#FiveSentenceFiction: Moon

1Q84 Aomame lifted her sight to the skies above: the crescent Moon started appearing behind the clouds, a silver ghost emerging from another world.

Tengo thought his lover had turned into a hopeless romantic, but he also felt the pull.

Soon the second Moon would appear, to confirm they had crossed the frontier between reality and their dreams.

A surge of memories invaded their souls, and slowly the smaller Moon appeared, shrouded with silver mist.

“You see, my love,” said Aomame in a whisper, “Anytime we are about to die, she appears, she’s our destiny…”

Inspired by Haruki Murakami’s immortal novel: 1Q84.

#FiveSentenceFiction: Human

Small boy Five moons, grey frozen rocks, no feet, merely a giant caterpillar…

What have I become, I who dreamed of Space, little boy full of fantasies?

Here’s the truth: Space is the Company, at the Frontier, mining, transformed, no longer a sentient being, but a machine.

The Company is good: at least I – the caterpillar – think so, otherwise what would I be doing here?

It is just a little lonely, here, on this rock, on my own, and sometime I feel I am missing something, someone?

#WritersWednesday: November 7 – 1Q84

 1Q84 is Haruki Murakami’s latest book, and a universal best seller. I don’t intend to reveal anything of the plot, since some followers of these posts may not have read the book! 1Q84 is several books in one, a love story in the tradition of Haruki’s previous novels, especially Norwegian Wood (the love story that created the literary phenomenon Murakami for the world audience) and Kafka on the Shore, but also a reflection on modern Japan, its cities and landscapes, and human relationships.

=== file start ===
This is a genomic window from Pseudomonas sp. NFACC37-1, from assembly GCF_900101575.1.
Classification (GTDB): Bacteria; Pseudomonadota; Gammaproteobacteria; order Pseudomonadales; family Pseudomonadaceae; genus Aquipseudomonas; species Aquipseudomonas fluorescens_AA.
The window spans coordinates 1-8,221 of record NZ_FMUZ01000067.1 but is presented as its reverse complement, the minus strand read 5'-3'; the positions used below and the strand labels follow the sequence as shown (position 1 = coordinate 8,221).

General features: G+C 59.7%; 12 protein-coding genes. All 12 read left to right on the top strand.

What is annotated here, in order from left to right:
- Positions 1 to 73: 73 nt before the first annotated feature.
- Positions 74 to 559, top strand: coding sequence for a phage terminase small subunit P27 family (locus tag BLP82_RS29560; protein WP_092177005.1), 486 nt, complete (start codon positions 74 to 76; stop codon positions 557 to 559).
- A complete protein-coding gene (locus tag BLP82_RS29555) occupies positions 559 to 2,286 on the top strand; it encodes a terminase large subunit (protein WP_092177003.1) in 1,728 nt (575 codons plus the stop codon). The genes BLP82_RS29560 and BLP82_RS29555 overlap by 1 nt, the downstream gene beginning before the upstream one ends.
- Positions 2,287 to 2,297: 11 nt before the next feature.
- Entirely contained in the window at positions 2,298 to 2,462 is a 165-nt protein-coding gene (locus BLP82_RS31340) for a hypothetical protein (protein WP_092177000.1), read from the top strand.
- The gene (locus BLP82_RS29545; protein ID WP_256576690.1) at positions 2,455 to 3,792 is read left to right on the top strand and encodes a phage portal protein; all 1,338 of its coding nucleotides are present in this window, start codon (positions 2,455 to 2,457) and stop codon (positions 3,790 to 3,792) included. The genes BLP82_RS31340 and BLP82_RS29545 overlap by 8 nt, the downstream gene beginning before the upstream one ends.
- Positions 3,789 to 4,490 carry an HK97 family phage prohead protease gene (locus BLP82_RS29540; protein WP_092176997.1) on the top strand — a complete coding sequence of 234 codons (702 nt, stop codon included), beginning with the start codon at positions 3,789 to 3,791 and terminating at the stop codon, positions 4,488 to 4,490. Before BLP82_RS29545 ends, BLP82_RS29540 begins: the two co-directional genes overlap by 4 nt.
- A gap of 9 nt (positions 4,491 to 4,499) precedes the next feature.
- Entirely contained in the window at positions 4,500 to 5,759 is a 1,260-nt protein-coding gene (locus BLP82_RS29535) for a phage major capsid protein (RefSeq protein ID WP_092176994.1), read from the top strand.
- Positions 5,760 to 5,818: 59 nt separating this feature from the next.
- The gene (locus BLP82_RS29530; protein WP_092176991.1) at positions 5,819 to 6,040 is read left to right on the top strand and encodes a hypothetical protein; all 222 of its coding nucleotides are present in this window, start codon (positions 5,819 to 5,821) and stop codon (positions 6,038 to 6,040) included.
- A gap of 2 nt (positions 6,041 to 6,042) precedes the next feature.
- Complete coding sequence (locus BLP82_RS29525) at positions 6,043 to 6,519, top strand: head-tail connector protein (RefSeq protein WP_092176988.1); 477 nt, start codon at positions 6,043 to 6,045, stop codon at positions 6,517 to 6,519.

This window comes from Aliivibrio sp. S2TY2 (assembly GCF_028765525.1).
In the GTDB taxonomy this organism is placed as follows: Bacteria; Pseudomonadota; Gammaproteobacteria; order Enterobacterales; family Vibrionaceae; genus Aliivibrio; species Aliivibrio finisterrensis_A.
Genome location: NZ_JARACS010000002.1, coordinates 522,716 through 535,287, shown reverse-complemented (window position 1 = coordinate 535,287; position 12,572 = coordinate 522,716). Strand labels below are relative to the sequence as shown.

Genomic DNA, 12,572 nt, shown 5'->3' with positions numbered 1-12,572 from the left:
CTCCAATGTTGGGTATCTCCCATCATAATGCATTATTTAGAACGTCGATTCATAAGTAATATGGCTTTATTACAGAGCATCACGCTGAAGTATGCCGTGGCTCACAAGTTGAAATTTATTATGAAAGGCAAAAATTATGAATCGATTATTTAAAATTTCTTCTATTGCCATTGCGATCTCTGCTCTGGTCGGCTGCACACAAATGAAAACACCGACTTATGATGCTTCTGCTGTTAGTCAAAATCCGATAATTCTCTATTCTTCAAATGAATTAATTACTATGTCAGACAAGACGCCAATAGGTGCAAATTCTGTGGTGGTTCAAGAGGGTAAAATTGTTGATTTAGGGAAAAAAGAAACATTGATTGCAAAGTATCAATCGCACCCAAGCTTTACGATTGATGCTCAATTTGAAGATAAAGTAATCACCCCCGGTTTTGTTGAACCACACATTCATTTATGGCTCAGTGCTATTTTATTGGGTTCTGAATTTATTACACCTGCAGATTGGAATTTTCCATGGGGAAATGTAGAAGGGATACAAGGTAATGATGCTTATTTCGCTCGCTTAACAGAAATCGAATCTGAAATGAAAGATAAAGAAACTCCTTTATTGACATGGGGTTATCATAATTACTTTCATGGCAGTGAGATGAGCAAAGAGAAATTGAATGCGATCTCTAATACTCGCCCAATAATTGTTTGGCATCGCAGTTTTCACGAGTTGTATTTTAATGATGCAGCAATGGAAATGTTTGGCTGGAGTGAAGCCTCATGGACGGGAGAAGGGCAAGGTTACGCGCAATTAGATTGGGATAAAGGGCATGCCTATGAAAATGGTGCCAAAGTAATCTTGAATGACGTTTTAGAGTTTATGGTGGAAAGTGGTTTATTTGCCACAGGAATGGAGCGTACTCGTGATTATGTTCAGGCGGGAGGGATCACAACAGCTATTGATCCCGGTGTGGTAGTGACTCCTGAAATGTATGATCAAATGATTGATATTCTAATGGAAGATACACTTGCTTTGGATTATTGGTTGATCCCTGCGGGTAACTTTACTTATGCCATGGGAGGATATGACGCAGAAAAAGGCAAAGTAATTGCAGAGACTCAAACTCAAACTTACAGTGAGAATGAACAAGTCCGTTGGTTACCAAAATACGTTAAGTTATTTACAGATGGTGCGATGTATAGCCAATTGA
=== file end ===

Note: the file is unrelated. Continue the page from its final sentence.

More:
The two central heroes of 1Q84 are ordinary people, though with special gifts. They are also failures, or at least they believe to be, for some twenty years – until one night they look at the moon. The book is full of musical and literary references, beautifully woven in the daily lives and thoughts of the characters. Some critics have pointed out that the novel mixes genres unashamedly: for this reader, this is one of the many charms of the book, which straddles highly speculative fiction and poetry. That the world we see is only an appearance created by our limited physiological abilities, sight, longevity and cultures, is a fact admitted by most writers. That there may be many variations around us is nothing more than a strong probability: but it only takes a walk along an expressway to discover one of these variations…

The novel was published in Japan in three books, the latest one year later than the first two. The UK publisher , Harvill Secker, has continued the tradition with books one and two in one volume followed by book three. I found book three in some way different in tone compared with the other two. Is it intentional, or the result of different sensibilities on the part of the two translators (Jay Rubin for books one and two, and Philip Gabriel for book three). Those translations are impressive but I wish I could read the original.